Planning to Fend Off Failure
Too many businesses fail without a 'disaster' plan.
The latest news about the recession has taken a more positive tone, but that may be coming too late for many small and family-owned businesses. According to the Bureau of Labor Statistics, about 4.3 million businesses with 19 or fewer employees closed in the first year of the recession – between fourth quarter 2007 and fourth quarter 2008.
And many more have likely closed since then, as well.
According to a recent article in The Wall Street Journal, part of the problem is: "These businesses, often steeped in tradition and not as flexible to change, tend not to have formal plans in place to respond to crisis." (emphasis added)
In this case, the recession is the crisis, but it can be many things, from hurricanes and earthquakes to large customers going out of business. Now that things are starting to turn around, building a crisis plan into your recovery plan could save you the next go-around.
A great place to start when building the plan is with scenario planning, a topic Mike Marks of Indian River Consulting addressed at the Power Transmission Distributors Association and Fluid Power Distributors Association meetings in San Diego, CA, last week. Marks broke out scenarios into three parts in the presentation: the "Just suppose…," early indicators of the ‘Just suppose’ occurring, and a quick reaction plan. "There should be many scenarios to get you outside your comfort zone," he says.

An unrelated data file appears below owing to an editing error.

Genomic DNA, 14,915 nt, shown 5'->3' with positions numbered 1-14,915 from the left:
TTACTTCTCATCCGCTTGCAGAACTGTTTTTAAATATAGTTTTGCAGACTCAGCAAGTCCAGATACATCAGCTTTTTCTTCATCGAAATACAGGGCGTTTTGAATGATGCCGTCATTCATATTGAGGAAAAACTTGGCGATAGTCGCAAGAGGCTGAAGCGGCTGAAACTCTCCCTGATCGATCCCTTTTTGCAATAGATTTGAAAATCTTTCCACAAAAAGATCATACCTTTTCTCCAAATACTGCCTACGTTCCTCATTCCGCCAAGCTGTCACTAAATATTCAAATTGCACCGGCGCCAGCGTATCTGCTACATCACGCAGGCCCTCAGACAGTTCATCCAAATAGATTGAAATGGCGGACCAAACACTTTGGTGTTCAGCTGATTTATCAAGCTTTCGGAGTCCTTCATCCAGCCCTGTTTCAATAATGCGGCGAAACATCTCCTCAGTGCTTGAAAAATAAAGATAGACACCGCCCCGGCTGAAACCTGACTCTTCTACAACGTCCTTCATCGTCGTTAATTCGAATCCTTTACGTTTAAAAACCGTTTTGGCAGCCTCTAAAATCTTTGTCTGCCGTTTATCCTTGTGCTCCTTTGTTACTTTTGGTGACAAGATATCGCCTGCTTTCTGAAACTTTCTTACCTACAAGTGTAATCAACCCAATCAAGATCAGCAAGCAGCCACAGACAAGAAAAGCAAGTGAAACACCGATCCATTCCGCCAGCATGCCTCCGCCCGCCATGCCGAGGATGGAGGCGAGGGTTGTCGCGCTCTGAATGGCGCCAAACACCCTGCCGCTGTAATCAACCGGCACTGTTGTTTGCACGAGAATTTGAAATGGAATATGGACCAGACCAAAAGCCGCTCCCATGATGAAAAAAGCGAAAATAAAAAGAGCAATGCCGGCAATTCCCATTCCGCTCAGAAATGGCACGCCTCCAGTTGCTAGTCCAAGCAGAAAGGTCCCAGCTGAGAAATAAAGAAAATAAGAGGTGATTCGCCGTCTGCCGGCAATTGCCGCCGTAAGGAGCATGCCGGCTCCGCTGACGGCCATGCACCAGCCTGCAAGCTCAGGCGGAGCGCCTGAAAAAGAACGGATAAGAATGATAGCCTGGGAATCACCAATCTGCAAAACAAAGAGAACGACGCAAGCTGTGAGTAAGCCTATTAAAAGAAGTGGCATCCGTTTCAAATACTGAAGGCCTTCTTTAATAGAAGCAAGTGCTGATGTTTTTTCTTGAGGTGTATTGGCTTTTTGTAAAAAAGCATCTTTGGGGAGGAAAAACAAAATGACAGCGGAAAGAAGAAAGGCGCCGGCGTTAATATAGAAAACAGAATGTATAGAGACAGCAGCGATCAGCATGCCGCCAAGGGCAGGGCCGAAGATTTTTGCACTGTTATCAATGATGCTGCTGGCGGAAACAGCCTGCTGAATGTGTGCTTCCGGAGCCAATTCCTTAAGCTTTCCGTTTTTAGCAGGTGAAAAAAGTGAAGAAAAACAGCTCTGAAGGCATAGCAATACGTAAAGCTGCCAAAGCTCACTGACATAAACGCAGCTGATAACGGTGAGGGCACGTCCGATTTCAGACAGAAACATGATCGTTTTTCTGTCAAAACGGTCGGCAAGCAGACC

Begin by identifying potentially disastrous situations, no matter how unlikely they may seem right now, and asking yourself, "What would we do?" What would you do if, for example, your largest customer filed for bankruptcy protections? Or, if your lender called in your credit line? Or even something as simple as losing your Internet connection for a day, a week, a month.
Identify any early indicators that can help you get a jump on recovery. The earlier you know something is wrong, the quicker you can act to head off disaster.
Formalize your plan for responding if any of those indicators appear – or if a crisis arises. With written procedures, the company can respond even if you aren’t there.
Scenario planning is not a new topic (Dr. Adam J. Fein wrote about it for MDM back in 2002.), but Marks’ presentation serves as a good reminder that the only time it’s too late to undergo crisis and scenario planning is after your company has failed.
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